Four-Year Badger Vaccination Programme Underway

UK - A four-year programme to vaccinate Somerset badgers against bovine TB (bTB) has begun. The project is part of a nationwide initiative by badger groups to offer vaccination opportunities to farmers and landowners.
calendar icon 31 August 2012
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Areas of Somerset and Gloucestershire are designated as badger culling areas under government proposals, although the cull has been postponed pending the outcome of a hearing at an Appeal Court next month.

Adrian Coward, chairman of Somerset Badger Group (SBG) said: “Our members are delighted to be working alongside farmers. On behalf of the badgers and farmers we want to take advantage of the recently licensed vaccine to help constructively with the battle against bTB.

“During field trials the vaccine has been proved to be effective in at least 74 per cent of badgers vaccinated. It is the modern, scientific way to conquer the disease and –unlike culling--does not carry the risk of causing infection to spread.”

SBG are carrying out the work in association with Secret World Wildlife Rescue of Highbridge, Somerset, supported by the Badger Trust and Network for Animals. Licensed members and volunteers place peanuts in open cage traps for several nights to familiarise the badgers with the traps before setting the catches which close the traps as badgers enter.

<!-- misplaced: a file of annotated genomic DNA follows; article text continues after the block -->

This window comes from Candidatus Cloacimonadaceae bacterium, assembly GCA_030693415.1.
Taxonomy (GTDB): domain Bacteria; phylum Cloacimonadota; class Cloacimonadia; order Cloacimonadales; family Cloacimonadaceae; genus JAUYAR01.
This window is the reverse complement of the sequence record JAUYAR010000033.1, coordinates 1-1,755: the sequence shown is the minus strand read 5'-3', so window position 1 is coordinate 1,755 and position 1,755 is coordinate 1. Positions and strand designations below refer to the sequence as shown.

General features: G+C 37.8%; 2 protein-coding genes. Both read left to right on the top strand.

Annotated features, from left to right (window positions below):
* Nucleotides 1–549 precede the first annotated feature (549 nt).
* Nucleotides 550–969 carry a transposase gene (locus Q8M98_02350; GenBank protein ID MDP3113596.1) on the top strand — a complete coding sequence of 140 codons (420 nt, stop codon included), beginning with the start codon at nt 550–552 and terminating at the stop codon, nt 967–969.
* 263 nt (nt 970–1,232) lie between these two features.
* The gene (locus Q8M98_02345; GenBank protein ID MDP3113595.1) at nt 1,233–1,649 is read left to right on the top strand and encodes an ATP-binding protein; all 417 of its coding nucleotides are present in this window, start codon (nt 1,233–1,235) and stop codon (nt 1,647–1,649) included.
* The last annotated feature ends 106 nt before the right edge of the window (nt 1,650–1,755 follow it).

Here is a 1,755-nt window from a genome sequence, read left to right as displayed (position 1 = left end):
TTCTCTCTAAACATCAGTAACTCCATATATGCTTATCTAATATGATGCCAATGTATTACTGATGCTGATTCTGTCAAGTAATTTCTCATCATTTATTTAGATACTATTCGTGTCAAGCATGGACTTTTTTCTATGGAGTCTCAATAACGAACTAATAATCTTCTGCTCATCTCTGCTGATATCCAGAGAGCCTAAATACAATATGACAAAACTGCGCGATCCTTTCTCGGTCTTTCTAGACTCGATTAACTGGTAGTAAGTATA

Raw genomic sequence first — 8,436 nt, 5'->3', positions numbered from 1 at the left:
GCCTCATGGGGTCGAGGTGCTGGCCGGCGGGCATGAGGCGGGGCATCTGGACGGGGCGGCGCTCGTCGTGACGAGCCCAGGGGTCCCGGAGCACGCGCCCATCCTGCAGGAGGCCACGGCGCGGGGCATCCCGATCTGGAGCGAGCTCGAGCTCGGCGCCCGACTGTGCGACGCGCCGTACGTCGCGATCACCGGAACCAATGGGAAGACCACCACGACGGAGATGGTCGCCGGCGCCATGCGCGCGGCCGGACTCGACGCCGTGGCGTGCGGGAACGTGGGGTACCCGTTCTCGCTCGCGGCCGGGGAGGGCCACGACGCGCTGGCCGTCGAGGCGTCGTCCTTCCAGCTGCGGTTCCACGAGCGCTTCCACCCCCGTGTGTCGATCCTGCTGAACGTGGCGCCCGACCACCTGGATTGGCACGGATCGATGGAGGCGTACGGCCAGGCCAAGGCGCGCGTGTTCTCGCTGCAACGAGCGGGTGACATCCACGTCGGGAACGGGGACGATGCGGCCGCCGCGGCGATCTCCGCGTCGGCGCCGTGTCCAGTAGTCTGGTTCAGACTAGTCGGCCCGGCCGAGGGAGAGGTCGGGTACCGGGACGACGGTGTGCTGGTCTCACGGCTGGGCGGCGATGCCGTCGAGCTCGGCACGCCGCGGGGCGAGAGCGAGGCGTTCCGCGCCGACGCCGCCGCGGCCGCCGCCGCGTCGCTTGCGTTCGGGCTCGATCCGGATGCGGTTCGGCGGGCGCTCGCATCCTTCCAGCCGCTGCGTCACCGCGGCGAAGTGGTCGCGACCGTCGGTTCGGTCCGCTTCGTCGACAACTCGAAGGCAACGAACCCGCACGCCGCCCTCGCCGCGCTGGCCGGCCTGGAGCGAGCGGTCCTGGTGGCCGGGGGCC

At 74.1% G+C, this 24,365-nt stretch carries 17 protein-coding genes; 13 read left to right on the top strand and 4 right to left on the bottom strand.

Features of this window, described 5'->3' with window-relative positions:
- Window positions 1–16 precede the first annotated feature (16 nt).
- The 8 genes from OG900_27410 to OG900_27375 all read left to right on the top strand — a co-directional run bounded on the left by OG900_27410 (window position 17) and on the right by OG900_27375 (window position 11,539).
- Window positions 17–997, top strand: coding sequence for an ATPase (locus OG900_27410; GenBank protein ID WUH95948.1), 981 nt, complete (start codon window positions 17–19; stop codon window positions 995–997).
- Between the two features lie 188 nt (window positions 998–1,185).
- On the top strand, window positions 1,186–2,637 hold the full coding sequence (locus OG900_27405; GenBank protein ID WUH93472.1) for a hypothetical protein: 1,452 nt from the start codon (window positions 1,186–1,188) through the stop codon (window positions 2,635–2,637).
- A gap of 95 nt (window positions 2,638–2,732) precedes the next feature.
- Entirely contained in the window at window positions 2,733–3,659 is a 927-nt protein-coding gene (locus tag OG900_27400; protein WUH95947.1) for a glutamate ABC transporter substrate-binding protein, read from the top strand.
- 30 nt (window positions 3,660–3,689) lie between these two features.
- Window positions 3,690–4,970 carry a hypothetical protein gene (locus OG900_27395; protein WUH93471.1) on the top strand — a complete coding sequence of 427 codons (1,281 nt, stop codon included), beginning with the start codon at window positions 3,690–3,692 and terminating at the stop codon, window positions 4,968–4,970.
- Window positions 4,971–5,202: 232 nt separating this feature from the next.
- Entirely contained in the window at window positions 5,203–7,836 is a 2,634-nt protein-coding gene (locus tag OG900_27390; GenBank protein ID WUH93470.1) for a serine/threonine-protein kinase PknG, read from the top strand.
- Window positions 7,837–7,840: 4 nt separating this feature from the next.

Within hours, at first light, the trapped badgers are given a health and condition check, vaccinated, marked and released without harm. Farms will be revisited at regular intervals to increase the proportion of badgers vaccinated.

Vaccination by licensed members of badger groups began last autumn coordinated by Trust director Simon Boulter. Specially-trained leaders and volunteers established procedures in the field monitored and approved by senior Defra veterinary staff.

Badgers on farms in Worcestershire, Derbyshire, Devon, Cornwall, Oxfordshire and Buckinghamshire have already been vaccinated by badger group members.

Research has shown that badgers which survive a cull wander much more widely, increasing the possibility of disease spread. The phenomena is known as perturbation. Vaccination has no such disadvantage. The badgers remain in their home ranges, preventing others from moving in from neighbouring areas.

The Badger Trust says perturbation is likely to follow the proposed “free shooting” of badgers.

The Badger Trust will appeal the Government's planned cull on 11 September.

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